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Search results for: persian in all categories

613 results found.

62 pages of results.
191. Letters [Journals] [SIS Workshop]
... Chronology Dear Sir, I am grateful to Gunnar Heinsohn for pointing out the anomaly in my letter, Venus Tablets and Chronology' in Workshop 1990:1 , p. 39. I inadvertently assigned to Darius I the dating of Darius II. if this has led anyone astray, please accept my apologies. In his letter, Ammisaduqa and Persian Astronomy' in Workshop 1990:2 , p. 47, Gunnar Heinsohn gives interesting information about the frequency of the name Ammisaduqa in the time of Ochus. But that does not solve the problem of why the Venus Tablet astronomical record, normally attributed to Ammisaduqa of the Hammurabi dynasty, seems with the Heinsohn chronology to date from 400 ...
Terms matched: 1  -  Score: 22  -  05 Mar 2003  -  URL: /online/pubs/journals/workshop/w1991no1/32letts.htm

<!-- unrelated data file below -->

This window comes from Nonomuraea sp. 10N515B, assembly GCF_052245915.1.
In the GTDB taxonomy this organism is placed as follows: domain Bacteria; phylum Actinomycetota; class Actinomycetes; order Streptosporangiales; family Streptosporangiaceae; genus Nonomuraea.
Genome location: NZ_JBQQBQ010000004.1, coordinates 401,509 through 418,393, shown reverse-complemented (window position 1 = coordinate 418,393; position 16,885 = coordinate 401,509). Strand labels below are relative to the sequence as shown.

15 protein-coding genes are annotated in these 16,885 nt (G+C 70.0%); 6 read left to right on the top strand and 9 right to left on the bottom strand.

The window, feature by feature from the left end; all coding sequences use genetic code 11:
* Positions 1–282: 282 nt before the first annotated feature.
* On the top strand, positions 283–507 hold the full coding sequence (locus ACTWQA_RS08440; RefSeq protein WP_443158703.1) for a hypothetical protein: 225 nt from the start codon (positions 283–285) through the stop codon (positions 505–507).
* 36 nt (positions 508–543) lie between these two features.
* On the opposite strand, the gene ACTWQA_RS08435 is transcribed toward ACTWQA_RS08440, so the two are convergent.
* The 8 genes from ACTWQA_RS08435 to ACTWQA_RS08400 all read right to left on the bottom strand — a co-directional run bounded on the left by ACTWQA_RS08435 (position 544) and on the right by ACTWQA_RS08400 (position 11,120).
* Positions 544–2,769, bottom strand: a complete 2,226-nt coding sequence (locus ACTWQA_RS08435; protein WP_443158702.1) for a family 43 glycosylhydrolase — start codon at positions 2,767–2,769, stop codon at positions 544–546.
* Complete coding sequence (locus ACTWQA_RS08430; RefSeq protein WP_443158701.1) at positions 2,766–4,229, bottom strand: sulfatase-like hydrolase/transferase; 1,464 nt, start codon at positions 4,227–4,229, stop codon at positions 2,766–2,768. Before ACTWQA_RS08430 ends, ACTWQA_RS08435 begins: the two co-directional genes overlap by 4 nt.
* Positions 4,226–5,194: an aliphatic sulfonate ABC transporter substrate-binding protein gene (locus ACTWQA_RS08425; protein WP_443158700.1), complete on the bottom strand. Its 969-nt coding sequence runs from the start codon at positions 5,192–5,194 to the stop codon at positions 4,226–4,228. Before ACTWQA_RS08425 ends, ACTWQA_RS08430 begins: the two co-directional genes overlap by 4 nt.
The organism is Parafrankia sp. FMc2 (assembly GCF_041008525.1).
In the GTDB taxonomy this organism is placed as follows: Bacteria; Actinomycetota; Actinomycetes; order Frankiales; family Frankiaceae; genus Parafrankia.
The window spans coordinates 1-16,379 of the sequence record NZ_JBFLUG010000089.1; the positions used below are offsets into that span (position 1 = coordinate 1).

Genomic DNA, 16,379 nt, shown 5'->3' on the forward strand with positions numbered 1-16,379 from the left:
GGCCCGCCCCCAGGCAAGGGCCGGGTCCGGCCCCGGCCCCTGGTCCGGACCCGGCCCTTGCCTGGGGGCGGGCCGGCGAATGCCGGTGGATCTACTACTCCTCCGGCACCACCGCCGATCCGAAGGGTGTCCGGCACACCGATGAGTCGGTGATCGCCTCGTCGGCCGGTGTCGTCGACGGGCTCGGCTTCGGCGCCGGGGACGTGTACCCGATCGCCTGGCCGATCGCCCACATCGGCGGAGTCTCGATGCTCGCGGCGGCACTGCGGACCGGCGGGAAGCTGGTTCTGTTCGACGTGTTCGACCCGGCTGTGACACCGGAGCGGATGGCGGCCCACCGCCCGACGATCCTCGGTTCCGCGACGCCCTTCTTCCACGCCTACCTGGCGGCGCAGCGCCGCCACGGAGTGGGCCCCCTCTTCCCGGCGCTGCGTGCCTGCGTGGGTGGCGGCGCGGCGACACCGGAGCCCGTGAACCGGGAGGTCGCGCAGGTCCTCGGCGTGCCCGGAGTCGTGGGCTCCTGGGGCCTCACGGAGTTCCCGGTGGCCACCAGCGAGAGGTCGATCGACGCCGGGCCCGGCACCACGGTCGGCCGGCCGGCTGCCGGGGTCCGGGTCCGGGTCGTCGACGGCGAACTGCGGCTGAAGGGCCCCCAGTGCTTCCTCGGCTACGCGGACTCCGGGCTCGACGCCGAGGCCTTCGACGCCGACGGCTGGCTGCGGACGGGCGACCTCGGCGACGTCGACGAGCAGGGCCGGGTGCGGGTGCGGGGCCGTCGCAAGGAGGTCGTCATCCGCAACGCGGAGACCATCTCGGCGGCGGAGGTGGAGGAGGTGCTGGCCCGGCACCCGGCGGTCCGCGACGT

... the other, inside which the mystic books of Demeter were inscribed,77 and the stones were thus a parallel to the Hebrew Tables of the Law. At the annual festival the stones were turned on a pivot so as to show the writing; and when closed they were covered with a round cap bearing a mask of Demeter Kidaria (Persian tiara). The myth of Attius Navius cutting a flint, cos, with a sharp knife, novacula,78 has its fuller doublet in the Praenestine, that is Latin, myth of Numerius Suffucius cutting or splitting a silexstone in two and finding therein decrees of fate, sortes, engraved in pristine letters on oak. This again ...
Terms matched: 1  -  Score: 22  -  29 Sep 2002  -  URL: /online/pubs/books/night/vol-1/night-02.htm
193. Problems of Early Anatolian History Part I [Journals] [Catastrophism & Ancient History]
... Hurrian and many Indo-European loan words.12 The Indo-Europeans who influenced the Mitannian language apparently did not come from Europe but from southern Russia by way of the Caucasus area, and their language was from the "Satem" or eastern wing of the Indo-European family.13 It should also be noted that these Indo-Europeans were more lndic than Mede or Persian, their names reflecting certain Indian gods, like Shiva for example. Velikovsky claims that the Mitannians were actually the early Medes, since his chronological revisions bring the two peoples together in time and also because Matiene or Mantiane was the name of a lake and a province of Media during the Classical period.14 Hewsen attempts to connect the ...
Terms matched: 1  -  Score: 22  -  05 Mar 2003  -  URL: /online/pubs/journals/cat-anc/vol0101/14probs.htm